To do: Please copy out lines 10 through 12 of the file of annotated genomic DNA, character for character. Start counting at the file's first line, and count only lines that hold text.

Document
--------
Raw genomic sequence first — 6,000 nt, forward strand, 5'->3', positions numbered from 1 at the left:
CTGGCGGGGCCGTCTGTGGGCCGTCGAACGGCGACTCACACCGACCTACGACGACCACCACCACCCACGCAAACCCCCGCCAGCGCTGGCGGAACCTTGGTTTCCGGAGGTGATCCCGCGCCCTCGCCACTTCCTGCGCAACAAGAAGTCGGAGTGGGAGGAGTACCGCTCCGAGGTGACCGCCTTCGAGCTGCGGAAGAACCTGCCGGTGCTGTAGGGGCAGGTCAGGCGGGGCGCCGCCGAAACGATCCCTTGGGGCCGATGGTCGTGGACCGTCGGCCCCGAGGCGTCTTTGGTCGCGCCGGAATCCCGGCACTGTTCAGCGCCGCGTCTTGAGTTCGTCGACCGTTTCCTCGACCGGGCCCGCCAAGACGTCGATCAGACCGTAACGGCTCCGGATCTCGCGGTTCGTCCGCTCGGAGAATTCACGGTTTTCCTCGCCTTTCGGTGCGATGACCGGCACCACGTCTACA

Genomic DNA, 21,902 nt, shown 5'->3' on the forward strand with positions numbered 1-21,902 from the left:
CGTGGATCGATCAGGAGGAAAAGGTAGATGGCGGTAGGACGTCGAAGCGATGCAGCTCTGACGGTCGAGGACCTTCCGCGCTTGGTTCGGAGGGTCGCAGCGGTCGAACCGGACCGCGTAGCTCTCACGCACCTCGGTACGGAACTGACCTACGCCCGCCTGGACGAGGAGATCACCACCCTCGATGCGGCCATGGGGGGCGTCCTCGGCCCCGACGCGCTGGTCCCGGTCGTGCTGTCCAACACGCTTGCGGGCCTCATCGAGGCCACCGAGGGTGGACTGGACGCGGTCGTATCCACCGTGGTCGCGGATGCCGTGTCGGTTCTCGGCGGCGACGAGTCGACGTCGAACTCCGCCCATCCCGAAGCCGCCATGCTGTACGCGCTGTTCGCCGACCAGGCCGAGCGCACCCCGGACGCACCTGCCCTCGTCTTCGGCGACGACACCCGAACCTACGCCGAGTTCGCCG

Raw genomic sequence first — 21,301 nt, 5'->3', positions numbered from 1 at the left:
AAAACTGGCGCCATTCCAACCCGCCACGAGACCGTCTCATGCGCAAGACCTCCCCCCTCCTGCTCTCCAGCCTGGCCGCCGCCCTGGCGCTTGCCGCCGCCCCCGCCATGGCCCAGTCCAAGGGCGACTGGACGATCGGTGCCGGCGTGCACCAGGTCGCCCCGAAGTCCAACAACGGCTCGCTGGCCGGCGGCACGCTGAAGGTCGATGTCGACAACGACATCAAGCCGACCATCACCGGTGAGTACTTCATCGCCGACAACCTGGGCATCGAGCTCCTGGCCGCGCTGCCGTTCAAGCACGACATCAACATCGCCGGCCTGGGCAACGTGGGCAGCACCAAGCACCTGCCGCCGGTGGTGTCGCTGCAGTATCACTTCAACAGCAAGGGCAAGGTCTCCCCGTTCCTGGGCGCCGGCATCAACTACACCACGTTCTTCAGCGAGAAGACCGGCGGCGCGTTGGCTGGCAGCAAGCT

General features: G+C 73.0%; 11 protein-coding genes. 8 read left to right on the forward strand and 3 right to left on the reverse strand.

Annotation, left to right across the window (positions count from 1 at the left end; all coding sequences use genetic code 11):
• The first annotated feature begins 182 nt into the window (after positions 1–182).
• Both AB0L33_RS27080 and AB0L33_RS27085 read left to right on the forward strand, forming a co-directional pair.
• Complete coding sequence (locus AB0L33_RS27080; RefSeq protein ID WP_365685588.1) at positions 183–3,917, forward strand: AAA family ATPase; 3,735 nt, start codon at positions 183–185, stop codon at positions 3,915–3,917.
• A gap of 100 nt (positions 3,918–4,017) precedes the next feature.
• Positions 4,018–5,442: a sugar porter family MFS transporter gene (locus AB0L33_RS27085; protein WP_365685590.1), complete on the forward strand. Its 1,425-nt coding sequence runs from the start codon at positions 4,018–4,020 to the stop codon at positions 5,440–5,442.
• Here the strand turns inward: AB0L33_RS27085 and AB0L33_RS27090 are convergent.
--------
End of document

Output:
• Both AB0L33_RS27080 and AB0L33_RS27085 read left to right on the forward strand, forming a co-directional pair.
• Complete coding sequence (locus AB0L33_RS27080; RefSeq protein ID WP_365685588.1) at positions 183–3,917, forward strand: AAA family ATPase; 3,735 nt, start codon at positions 183–185, stop codon at positions 3,915–3,917.
• A gap of 100 nt (positions 3,918–4,017) precedes the next feature.